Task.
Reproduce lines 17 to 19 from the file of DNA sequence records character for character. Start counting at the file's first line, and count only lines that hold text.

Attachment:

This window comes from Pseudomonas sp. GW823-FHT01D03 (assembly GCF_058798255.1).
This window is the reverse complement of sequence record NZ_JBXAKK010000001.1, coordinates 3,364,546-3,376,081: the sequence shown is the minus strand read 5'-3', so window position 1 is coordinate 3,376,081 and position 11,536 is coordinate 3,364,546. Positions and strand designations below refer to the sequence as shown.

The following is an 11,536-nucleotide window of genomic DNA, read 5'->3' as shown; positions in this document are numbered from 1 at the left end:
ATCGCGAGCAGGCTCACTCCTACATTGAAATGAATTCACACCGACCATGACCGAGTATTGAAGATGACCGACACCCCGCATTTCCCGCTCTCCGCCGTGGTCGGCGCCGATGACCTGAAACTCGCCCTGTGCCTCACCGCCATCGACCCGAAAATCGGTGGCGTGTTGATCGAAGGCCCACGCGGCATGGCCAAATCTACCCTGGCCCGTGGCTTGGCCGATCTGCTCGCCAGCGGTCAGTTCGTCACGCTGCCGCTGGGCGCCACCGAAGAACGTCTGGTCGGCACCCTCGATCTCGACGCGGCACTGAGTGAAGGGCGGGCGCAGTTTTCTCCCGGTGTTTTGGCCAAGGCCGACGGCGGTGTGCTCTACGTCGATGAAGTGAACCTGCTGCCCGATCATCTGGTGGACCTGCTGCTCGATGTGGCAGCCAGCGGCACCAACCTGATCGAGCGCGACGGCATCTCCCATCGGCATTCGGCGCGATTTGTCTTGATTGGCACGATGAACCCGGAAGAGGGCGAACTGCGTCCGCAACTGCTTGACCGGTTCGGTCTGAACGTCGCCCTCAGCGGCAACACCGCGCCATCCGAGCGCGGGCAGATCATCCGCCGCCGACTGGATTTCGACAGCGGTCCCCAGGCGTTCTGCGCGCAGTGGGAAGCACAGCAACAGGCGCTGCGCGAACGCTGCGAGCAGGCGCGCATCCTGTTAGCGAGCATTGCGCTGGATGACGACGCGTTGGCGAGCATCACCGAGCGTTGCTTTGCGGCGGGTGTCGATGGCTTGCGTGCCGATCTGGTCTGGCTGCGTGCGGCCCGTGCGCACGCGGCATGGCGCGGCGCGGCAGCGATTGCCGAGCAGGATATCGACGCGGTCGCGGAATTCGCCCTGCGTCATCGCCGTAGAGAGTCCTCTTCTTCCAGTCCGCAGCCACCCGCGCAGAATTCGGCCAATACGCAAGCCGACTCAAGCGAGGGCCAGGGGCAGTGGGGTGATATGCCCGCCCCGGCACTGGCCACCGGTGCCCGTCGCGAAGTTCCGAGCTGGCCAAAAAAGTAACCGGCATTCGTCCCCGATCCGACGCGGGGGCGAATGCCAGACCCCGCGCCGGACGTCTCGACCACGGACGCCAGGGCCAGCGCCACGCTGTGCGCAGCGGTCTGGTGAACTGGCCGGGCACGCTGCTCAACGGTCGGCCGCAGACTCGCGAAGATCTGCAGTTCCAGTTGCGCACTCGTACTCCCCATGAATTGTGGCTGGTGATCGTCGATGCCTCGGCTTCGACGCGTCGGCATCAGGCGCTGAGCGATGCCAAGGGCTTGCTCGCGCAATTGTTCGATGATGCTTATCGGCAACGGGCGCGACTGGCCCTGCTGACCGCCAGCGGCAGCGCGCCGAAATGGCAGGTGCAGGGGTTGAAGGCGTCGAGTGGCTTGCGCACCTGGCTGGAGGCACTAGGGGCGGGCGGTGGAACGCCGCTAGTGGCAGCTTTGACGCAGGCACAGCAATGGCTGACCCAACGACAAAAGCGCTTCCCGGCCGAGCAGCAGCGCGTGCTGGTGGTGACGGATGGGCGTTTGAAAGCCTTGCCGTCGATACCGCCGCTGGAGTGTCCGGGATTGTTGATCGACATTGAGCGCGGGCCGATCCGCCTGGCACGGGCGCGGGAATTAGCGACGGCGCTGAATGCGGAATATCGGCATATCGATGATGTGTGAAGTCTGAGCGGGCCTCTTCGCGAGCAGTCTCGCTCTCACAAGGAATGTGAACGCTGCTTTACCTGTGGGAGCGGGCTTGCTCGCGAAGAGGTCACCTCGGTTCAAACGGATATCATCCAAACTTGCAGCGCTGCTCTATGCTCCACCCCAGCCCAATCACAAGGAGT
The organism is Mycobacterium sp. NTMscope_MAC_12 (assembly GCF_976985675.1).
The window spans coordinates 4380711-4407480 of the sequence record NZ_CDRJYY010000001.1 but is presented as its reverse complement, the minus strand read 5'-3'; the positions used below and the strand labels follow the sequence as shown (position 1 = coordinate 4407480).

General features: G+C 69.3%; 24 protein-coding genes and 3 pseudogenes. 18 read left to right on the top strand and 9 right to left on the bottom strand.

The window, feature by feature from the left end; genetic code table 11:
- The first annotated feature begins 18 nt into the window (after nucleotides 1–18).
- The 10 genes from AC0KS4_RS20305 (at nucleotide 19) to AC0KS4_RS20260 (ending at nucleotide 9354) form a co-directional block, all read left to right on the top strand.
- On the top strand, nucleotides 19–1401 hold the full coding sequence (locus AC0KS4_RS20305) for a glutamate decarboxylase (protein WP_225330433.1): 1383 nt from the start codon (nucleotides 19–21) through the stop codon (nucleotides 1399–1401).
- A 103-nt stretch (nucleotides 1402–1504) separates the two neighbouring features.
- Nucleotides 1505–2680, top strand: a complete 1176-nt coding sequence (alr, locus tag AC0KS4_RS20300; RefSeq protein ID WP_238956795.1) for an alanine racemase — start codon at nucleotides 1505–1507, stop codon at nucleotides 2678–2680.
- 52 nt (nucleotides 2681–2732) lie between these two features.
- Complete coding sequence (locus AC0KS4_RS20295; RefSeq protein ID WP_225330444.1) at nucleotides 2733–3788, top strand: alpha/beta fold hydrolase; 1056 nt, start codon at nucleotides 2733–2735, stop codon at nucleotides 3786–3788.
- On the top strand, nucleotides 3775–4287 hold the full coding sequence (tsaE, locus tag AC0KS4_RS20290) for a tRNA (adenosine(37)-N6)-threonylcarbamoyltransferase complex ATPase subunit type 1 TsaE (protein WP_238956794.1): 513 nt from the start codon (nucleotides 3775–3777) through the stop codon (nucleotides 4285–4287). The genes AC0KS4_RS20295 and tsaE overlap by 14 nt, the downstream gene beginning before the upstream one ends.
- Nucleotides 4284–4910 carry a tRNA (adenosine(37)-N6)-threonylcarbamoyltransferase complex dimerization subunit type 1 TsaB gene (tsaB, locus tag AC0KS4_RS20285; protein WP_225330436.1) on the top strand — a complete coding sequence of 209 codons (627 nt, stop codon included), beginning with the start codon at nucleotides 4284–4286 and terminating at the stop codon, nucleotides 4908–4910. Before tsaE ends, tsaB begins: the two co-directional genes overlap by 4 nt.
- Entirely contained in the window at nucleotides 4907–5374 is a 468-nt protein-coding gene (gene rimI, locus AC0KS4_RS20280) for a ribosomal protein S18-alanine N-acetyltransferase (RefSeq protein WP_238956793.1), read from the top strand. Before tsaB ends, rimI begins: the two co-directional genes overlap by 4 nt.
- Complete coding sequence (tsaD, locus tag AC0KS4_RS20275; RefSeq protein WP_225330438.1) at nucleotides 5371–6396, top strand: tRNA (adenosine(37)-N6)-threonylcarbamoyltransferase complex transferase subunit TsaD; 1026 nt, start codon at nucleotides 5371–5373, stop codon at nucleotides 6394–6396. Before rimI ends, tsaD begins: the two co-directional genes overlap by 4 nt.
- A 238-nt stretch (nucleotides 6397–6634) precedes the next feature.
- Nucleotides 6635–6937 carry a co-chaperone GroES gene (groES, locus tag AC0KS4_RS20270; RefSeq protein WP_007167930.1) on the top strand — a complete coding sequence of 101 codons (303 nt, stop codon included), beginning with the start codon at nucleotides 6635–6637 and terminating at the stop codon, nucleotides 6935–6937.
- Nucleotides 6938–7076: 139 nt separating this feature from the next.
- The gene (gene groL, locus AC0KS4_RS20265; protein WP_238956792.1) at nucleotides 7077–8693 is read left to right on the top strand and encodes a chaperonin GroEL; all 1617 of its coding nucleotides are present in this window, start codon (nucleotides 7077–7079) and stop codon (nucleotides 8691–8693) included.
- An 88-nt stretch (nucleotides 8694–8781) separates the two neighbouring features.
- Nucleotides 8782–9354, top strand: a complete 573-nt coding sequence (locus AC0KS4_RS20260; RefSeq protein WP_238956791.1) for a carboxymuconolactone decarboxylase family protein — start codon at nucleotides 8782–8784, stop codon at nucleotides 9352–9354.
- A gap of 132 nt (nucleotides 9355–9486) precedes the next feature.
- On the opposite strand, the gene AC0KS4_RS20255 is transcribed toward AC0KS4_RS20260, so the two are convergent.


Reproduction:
- Nucleotides 4284–4910 carry a tRNA (adenosine(37)-N6)-threonylcarbamoyltransferase complex dimerization subunit type 1 TsaB gene (tsaB, locus tag AC0KS4_RS20285; protein WP_225330436.1) on the top strand — a complete coding sequence of 209 codons (627 nt, stop codon included), beginning with the start codon at nucleotides 4284–4286 and terminating at the stop codon, nucleotides 4908–4910. Before tsaE ends, tsaB begins: the two co-directional genes overlap by 4 nt.
- Entirely contained in the window at nucleotides 4907–5374 is a 468-nt protein-coding gene (gene rimI, locus AC0KS4_RS20280) for a ribosomal protein S18-alanine N-acetyltransferase (RefSeq protein WP_238956793.1), read from the top strand. Before tsaB ends, rimI begins: the two co-directional genes overlap by 4 nt.
- Complete coding sequence (tsaD, locus tag AC0KS4_RS20275; RefSeq protein WP_225330438.1) at nucleotides 5371–6396, top strand: tRNA (adenosine(37)-N6)-threonylcarbamoyltransferase complex transferase subunit TsaD; 1026 nt, start codon at nucleotides 5371–5373, stop codon at nucleotides 6394–6396. Before rimI ends, tsaD begins: the two co-directional genes overlap by 4 nt.